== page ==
where do we go from here


My parents worked their asses off until they retired, to give us more than they had when they were growing up. My brother and I went to the best schools they could afford. We enjoyed dance classes and tennis lessons and tae kwon do. We had a nice vacation every summer, often with a friend in tow. There were nice clothes, dinners out, toys and books and bikes and more. Things my parents could only dream of having themselves, as kids.

Mom and Dad bought a little brick house on the east side of Detroit when I was just a baby. I lived there well into my twenties, until I moved into an apartment with the man who would become my first husband.

It was a family-friendly, working class neighborhood. Until it wasn’t.

Detroit declined, people moved to the suburbs. My parents considered it too, but never made the leap. I don’t know why, but I never questioned it. It wasn’t – and isn’t – my place to.

So we stayed in that little brick house for years, as the neighborhood changed around us.

I was the first to walk into the house after we were robbed. My dad’s swing shift had him working afternoons, and on many of those kinds of evenings, my mom, my grandma (who was living with us by then), my brother and I would head out to a local family restaurant for dinner. I was probably 10, maybe a little older but not much, and as I bounded into the living room after my mom had unlocked the front door, I remember seeing a pillowcase in the hallway. I didn’t think anything of it, assumed it was the work of the cat… but within a few minutes, we realized something wasn’t right.

Lights were on where they hadn’t been before. There were open spaces on shelves where electronics had been. I felt sick, and my mom quickly shepherded us to the front of the house while she called the police, and my dad.

The Detroit P.D. sent a chaplain along on the call, which was odd and confusing to me, until I realized why a chaplain might have been needed, and then I felt even sicker.

They discovered a trail of blood in our driveway later, leading from the backyard where our sweet old dog had been locked into the garage (thankfully unharmed), his dog door barricaded by the heavy wooden patio furniture my dad had built. The glass panes on the door leading from our sunporch into my little brother’s room had been smashed, enabling the intruders to get inside.

I reminded myself for years that it was only stuff, and that except for some of my mom’s jewelry, it was all replaceable.

The bad guys hadn’t hurt any of us, but I never slept well in that house again, not even after my dad walled in the sun porch, and put metal screens over the glass paned doors, and installed more and sturdier locks on every possible point of entry, and showed me where he kept the shotgun, and explained how it was loaded (two shots of bird shot, two buck, two double buck), and taught me how to brace it against my shoulder in case I ever needed to use it.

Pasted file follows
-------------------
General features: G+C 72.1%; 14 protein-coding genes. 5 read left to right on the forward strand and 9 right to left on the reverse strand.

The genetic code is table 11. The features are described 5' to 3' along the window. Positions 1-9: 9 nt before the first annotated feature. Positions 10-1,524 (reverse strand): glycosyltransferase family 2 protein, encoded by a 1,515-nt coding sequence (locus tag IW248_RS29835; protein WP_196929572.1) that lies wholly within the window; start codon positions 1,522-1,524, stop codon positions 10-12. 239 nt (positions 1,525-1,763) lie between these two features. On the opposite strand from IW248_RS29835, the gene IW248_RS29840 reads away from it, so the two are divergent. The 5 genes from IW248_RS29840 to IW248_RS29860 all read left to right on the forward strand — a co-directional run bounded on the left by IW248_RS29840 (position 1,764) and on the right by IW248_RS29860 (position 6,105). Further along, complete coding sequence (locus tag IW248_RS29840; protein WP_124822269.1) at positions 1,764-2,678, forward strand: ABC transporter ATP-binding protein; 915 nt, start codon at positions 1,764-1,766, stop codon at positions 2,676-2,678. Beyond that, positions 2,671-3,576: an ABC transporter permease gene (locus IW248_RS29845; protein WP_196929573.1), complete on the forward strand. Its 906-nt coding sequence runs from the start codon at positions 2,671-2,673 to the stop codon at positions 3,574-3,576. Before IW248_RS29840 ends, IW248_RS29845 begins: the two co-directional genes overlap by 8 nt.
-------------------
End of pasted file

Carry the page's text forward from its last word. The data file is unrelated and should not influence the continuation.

In the 28 or so years I lived in that little brick house, I recall three shootings right on our block – one down by the corner, and two right across the street from us. One of those took place when I was a teenager, home alone with my grandma, and a little kid I didn’t know knocked at the door for my help. I forget if he was the shooter, or if he had just seen the accident, but his sister had been shot in the thigh in their home. I called the cops for him and sat and waited for them to arrive while he ran back across the street.

The girl came over several days later, on crutches, and thanked me.

The victims of the other two shootings weren’t so lucky, and I will never forget the sound of the mother screaming in her driveway over her son’s body, or the sight days later of family members crouched in that driveway with a bucket, scrubbing the bloodstains away.

Many years later, I was again home alone with grandma, when a man I didn’t know knocked on the front door. It was an old, heavy wooden door with a small, round stained-glass window you could open to the outside. I did just that, though the man’s voice was still muffled by the locked storm door between us. He pointed toward our driveway and said something that I couldn’t make out, and after a few more exchanges, I realized that he was telling me that our garage was on fire.

The garage that was just feet from the room at the back of the house, where my grandma, at this point very old and frail, was sleeping.

I had no idea how bad this fire was, what caused it or how quickly it was moving, but having seen many a burned-out shell in our neighborhood by that time, I called 911 immediately, then ran back to my grandma’s room to get her the hell out. Trying to gently but quickly shuffle a large woman in her mid-80s with congestive heart failure, who had been napping just minutes before, out of a house, down the street, and up a flight of stairs to the safety of a neighbor’s living room without having her collapse in panic or worse, is one of the more nerve-wracking things I’ve had to do in my life.